When you’re shopping for insurance, it’s important to consider your current stage of life. The coverage you had in your teens may be different from the coverage you require as a senior, so you’ll want to choose an insurance policy that fits your needs.
Below are policies you should consider in the different stages of your life:
Teens. Teenage drivers are involved in more serious and fatal accidents than any other age group, which is why auto insurance is so important for this age group. Unfortunately, adding a teenage driver to your policy can add 50 percent to 100 percent of the cost to your auto coverage.
Luckily, there are some ways your teen driver can lower his or her premium, including driver education programs and good student discounts. Picking a safer car may also lower the cost of insurance. In addition, if your college student does not have a car during the school year and attends a school at least 100 miles from home, an auto insurance company may lower rates significantly for the period your student is not at home.
20s and 30s. If you get married, you’ll probably qualify for an auto insurance discount. If you and your spouse have two cars and two different insurance companies, review your existing coverage to see which company offers the best combination of price and service. You may be eligible for a multi-car discount as well.
40s and beyond. At some point, you may need to help parents or in-laws decide when they should stop driving. While driving ability is not strictly a matter of age—there are middle-aged drivers who are terrible and older drivers who are highly skilled and perfectly safe—older drivers, particularly after the age of 70, are involved in more serious accidents and are increasingly vulnerable to injury. Many states require older drivers to get vision and driving tests more frequently, but it often falls to the children to help parents decide when it is no longer safe to get behind the wheel.
(Click here for five questions to ask when shopping for insurance online.)
Homeowners or renters insurance
Teens. Most teens live at home or in college dorms, so their personal possessions—including computers, stereos, televisions, and clothing—are covered by their parents’ policies. Items of exceptional value, however, may need to be covered by a separate endorsement on the policy.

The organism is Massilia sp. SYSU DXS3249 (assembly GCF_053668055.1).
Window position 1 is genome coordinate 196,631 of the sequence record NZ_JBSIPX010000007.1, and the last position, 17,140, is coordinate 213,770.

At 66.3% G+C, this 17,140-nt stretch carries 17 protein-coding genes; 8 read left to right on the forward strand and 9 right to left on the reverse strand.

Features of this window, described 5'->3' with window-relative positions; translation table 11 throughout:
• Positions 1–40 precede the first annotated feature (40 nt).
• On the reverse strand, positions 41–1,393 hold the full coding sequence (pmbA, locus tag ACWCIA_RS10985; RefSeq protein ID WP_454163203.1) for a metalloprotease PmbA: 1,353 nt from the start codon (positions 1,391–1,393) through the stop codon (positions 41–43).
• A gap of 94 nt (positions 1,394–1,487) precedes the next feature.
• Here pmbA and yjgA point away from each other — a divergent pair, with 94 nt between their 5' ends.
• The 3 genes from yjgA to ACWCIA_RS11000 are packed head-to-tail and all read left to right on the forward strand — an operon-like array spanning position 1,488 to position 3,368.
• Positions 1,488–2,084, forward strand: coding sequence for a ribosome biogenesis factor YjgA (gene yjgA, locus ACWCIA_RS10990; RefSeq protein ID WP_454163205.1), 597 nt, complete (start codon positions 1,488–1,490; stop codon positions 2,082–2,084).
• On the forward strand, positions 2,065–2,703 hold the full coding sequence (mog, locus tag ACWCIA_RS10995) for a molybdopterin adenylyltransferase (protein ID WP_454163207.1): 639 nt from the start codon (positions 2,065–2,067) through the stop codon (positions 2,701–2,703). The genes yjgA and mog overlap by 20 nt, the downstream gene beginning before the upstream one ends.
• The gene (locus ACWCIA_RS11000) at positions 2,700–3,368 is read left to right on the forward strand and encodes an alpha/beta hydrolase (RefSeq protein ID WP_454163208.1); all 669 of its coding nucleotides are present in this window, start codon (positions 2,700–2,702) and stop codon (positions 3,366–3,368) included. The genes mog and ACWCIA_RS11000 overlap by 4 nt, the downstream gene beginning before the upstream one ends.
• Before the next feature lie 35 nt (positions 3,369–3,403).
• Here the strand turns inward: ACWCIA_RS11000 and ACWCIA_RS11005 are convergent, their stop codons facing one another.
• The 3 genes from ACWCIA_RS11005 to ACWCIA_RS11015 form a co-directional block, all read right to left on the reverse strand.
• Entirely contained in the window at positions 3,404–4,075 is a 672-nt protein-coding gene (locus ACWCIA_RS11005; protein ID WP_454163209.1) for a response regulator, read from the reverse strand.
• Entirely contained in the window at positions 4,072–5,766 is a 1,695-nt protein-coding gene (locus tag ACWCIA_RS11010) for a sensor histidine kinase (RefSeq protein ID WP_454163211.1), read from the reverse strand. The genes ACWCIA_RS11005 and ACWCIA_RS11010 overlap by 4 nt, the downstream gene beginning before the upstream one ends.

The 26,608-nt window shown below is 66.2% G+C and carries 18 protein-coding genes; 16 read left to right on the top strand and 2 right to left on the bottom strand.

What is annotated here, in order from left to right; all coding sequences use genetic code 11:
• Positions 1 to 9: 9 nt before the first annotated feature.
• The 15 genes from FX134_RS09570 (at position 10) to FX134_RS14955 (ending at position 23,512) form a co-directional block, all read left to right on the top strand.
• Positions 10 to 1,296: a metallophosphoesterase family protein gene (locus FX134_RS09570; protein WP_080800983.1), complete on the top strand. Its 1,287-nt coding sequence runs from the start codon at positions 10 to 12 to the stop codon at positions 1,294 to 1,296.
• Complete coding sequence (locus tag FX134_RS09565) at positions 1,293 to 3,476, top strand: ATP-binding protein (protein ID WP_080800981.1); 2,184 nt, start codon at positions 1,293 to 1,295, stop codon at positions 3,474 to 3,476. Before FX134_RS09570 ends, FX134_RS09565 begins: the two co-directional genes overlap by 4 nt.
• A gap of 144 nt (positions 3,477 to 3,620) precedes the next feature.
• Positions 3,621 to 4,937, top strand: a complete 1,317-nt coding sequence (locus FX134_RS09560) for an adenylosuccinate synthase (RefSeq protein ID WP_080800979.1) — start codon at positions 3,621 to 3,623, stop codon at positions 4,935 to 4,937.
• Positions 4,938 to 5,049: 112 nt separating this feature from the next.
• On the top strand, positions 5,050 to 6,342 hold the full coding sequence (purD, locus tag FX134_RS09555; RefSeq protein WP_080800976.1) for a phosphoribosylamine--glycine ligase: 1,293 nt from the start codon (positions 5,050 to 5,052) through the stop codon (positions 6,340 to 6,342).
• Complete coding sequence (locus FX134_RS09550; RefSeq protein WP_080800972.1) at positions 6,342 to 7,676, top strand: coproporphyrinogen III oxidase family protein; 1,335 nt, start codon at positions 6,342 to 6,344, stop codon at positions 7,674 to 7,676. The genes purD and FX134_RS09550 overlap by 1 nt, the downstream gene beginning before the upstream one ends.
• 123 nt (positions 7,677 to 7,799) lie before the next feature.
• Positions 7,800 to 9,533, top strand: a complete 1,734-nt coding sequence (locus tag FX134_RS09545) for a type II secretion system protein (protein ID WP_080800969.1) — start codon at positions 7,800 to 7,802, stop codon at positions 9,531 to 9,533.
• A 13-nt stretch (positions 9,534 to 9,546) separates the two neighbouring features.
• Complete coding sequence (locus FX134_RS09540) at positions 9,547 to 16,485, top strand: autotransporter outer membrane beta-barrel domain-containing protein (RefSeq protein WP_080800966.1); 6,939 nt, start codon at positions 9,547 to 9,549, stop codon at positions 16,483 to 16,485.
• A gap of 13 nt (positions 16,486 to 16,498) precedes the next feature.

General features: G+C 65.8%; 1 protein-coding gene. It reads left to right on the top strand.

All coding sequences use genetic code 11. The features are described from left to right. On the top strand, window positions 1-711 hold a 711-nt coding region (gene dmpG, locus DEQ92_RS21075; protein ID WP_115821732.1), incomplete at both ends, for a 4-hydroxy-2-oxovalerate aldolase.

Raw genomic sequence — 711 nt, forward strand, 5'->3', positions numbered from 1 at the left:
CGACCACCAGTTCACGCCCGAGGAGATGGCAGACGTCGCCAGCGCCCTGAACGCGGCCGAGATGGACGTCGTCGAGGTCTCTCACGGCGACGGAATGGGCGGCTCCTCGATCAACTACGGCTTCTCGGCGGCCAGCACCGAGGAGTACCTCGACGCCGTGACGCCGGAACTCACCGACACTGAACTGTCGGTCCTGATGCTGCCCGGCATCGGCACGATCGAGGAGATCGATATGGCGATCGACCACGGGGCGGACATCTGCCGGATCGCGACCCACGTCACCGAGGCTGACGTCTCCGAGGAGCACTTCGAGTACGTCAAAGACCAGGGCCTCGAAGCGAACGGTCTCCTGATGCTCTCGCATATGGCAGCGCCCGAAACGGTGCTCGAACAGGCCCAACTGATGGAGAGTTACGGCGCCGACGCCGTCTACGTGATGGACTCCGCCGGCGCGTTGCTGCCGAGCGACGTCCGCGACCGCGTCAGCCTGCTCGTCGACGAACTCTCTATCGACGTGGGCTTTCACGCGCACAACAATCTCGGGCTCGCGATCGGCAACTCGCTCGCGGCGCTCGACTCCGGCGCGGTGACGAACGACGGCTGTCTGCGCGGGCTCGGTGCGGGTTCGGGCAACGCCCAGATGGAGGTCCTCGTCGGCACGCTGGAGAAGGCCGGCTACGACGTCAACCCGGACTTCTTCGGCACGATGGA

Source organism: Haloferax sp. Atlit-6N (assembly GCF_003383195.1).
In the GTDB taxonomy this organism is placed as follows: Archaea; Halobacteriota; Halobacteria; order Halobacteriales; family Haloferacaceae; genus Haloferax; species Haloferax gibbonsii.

20s and 30s. Homeowners or renters insurance questions frequently begin when couples buy engagement and wedding rings or accumulate expensive household items. A standard homeowners policy includes a limit on personal possessions, so an endorsement or floater may be needed to cover high-value items. Merging two households presents a good opportunity to do a home inventory that will help you choose an insurance policy that gives you the coverage you need.
40s and beyond. Once you pay off your mortgage, it’s still important to have protection in case of fire, burglary, or natural disasters. As you get older, keep in mind that many insurance companies provide discounts for retirees because they often spend more time at home.
Teens. Many people scoff at life insurance, especially when they are considering how to pay for their children’s college education. Yet they should also be thinking of how to keep things on track if tragedy strikes.
Life insurance, whether permanent or term, is one way to ensure that resources will be there for your child to finish college if something happens to one or both parents. At a minimum, you should think about a limited policy that would cover burial expenses if a child were killed in an accident.
20s and 30s. When you’re married, life insurance is a way of ensuring that a surviving spouse is taken care of in the event of a tragedy. The primary purpose of life insurance is to provide the beneficiary—often a spouse or child—with resources in the event of your premature death.
40s and beyond. As you get older and your life expectancy decreases, the cost of purchasing life insurance can increase. However, the need for it can become increasingly important if you have others who depend on you, including your aging parents.
While these life stages may be good barometers, your insurance may differ from that of your peers based on your individual circumstances. You may want to consider long-term care insurance while only in your 30s, for example, if you will be a guardian for your aging parents. In general, the earlier you consider buying long-term coverage, the cheaper it will be.
Loretta L. Worters is vice president of the Insurance Information Institute, whose mission is to improve public understanding of insurance – what it does and how it works. Ms. Worters is an author and woman’s advocate frequently quoted in leading publications including The Wall Street Journal, The New York Times, USA Today, Business Week, Forbes, U.S. News & World Report, and appears regularly on television networks including ABC, CNBC, CNN, and Fox. Follow her on Twitter at @LWorters.